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Copyright © 1998 - 2014 Captain Jim Freda Stretching into Spring
by Capt. Jim Freda
Shore Catch Guide Service

he winter, if you want to call it that, is now behind us and April with her warmer weather is here. But that warmer weather never really disappeared this New Year and as a result both boaters and surfcasters are ready to go a bit earlier than usual. If March is any indication of what we can expect than a banner season could be had by all.

Our guide Rich Swisstack has been fishing just about everyday and has already caught and released over 200 bass in March alone. If you haven’t been following our Shore Catch reports for the month of March here is a short excerpt from one of Rich’s reports from the last week of March.

“Things have gone from good, to some of the best action I've ever seen, the bunker have absolutely filled up the bay, gannets are diving on them, and big fish are here with them. I fished last night for four hours, I only landed 5 fish, but they were real nice ones, I had 2- 33"ers, 1-35”er,1-36”er and one 40"er that weighed 23.5 lbs. I missed about 10 fish also in that time as my percentage was way off on the hook set probably because I was so jacked up. Fish rollin in huge schools of bunker as far as the eye could see.”

With the mild winter we just came through ocean temperatures along the Jersey Coast never dipped below 42 degrees. Further to our south along the mid-Atlantic states ocean temperatures were even higher. Since this is where the bulk of our migrating bass are coming from these fish are on the move early as are the bunker and herring that pull them in our direction.

Big adult bunker arrived in Raritan Bay this year right around March 15th. In the following week alewife herring were also present in good numbers. Anglers darting these herring around the freshwater spillways in the last two weeks have been having good success. Traditionally March is a quiet month on the water particularly for boaters since most marinas do not open until April 1st. That leaves boats that are on trailers as usually the only ones out on the water. But when we see conditions like we have seen this year some rethinking may be in order for next year as the fish are here.

As of this first week in April bunker have spread throughout most of Raritan Bay and can be found along the western shorelines of Barnegat Bay. Remember these adult bunker are in the bay to feed on plankton as this is where our spring blooms first take place in large enough concentrations of biomass to sustain them. These bunkers have already spawned offshore to our south along the mid-Atlantic states and then migrate in our direction.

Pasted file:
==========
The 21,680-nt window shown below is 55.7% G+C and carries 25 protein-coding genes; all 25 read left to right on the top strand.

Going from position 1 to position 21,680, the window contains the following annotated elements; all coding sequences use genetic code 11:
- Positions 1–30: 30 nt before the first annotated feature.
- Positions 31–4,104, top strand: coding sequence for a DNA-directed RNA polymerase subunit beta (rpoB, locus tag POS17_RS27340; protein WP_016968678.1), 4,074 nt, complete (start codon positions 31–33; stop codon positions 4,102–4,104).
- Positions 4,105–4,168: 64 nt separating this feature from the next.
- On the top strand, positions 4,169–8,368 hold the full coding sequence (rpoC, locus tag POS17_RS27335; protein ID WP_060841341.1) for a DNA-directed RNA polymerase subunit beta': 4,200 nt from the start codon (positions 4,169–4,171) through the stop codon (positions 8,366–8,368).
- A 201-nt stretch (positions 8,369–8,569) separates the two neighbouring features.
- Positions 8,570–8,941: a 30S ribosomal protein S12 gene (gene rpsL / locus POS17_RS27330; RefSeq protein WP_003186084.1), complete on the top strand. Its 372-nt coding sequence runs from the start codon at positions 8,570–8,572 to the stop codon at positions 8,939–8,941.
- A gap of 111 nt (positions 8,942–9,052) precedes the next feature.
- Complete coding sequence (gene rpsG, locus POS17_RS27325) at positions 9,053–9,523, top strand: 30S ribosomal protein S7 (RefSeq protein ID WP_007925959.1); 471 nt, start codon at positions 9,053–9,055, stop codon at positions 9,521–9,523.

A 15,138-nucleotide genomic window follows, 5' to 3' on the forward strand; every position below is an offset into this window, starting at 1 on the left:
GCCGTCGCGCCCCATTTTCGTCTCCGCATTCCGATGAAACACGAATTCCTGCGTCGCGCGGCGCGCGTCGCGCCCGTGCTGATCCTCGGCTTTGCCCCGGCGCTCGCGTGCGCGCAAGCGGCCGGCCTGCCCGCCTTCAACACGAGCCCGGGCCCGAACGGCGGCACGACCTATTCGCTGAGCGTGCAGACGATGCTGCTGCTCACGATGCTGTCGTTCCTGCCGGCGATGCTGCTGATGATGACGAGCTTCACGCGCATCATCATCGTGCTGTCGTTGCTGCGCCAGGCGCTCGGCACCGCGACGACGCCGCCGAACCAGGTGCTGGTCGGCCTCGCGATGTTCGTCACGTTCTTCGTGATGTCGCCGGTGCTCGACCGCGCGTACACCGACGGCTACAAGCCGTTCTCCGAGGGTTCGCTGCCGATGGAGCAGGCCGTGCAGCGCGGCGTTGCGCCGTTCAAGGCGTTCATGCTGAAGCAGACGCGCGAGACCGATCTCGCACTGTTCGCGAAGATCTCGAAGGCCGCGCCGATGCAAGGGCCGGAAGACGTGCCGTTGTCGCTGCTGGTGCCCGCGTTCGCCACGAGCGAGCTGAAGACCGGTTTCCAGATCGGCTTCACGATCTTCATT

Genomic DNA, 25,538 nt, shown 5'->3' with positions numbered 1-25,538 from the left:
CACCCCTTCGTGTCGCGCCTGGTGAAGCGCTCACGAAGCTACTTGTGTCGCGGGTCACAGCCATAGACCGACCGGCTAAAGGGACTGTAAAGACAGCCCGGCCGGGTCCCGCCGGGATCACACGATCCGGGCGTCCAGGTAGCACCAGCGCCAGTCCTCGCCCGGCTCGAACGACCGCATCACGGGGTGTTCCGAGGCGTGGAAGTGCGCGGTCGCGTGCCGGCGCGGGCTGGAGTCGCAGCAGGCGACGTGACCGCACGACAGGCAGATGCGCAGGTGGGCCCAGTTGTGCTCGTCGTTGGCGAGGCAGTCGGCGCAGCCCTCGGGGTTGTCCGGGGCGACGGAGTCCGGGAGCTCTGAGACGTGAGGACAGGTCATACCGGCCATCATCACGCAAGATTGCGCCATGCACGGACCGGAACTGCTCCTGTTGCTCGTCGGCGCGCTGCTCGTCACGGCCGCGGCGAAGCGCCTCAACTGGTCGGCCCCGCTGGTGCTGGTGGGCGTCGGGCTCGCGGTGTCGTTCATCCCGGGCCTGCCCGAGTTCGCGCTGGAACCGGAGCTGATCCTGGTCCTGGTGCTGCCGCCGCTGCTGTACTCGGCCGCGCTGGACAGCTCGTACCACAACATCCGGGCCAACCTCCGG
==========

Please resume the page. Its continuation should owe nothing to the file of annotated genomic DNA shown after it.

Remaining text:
For this reason bunker and herring are two prime early season baits that will take big fish. In my April and May Insider 2005 articles I discussed in detail how to fish herring and bunker for trophy bass. I went into detail on how to locate them, snag them, net them, and fish them either live or chunked from either the beach or the boat. Reviewing those articles at the start of this season would be a good idea.

But there is one other method that will take trophy bass at this time of year if you are not a bait person and that is to troll for them. I grew up trolling as a freshwater boater on the Big “O”, Lake Ontario, and absolutely loved every minute of it. For me it is a very relaxed yet very exciting way to fish once you set the table. Having six rods in a spread and just waiting for one or more of the rods to explode is quite a thrill.

Today my trolling expertise has graduated to the likes of tuna but I will always throw a rod spread early in the season when I know that big migrating striped bass are moving into our area. From mid-April into May are prime times for spring trolling but this method of fishing will remain productive throughout the entire season right up until our boats are pulled out of the water in December.

Here in my area of central New Jersey there is a fraternity of boaters that troll almost exclusively for striped bass throughout the season. Just recently the fishing community in my area lost one of the best-known and well respected striped bass trollers to cancer in March. This was Joe Nunziato, better known as “Nunz” to most. But if you didn’t know him you knew him by his big red boat.

Joe was icon at the Jersey Shore and was best known for his trophy striped bass that he would catch while trolling bunker spoons. In my book “Fishing the New Jersey Coast” in the chapter on the Shrewsbury Rocks I have detailed this method of trolling as taught to me by Joe. So rather than discuss it here please take a look at that chapter.

Besides using bunker spoons most trolling in the spring season is done with deep diving plugs. The introduction and perfection of this technology has made trolling deep a simple task. These big lipped plugs can attain depths of 30 feet or any range in between. There are no downriggers or wire line that is necessary. Just attach them to snap connected to mono or braid, let them out behind the boat, and you are in business.

Mann’s Bait Company www.mannsbait.com has produced their line of deep diving plugs known as the Stretch’s. These plugs have varying lip sizes that can deep dive to various depths. Different plug lips will allow you to troll depths of 8, 18, 25, or 30 feet. These are traditionally the plugs that most striped bass trollers use.

With 150 feet of 50 lb mono these lures will run to their stated depth. These lures are meant to be slowed troll at speeds of 2-4 mph. At faster speeds that can begin to roll and will no longer dig. This slow speed however is ideal for bass as they do not want to chase baits down but rather attack it quickly as a lure comes by. If you are trolling with 50 lb braid instead of mono you will even be able to attain greater depths due to the smaller diameter of the braid.

Polish Shad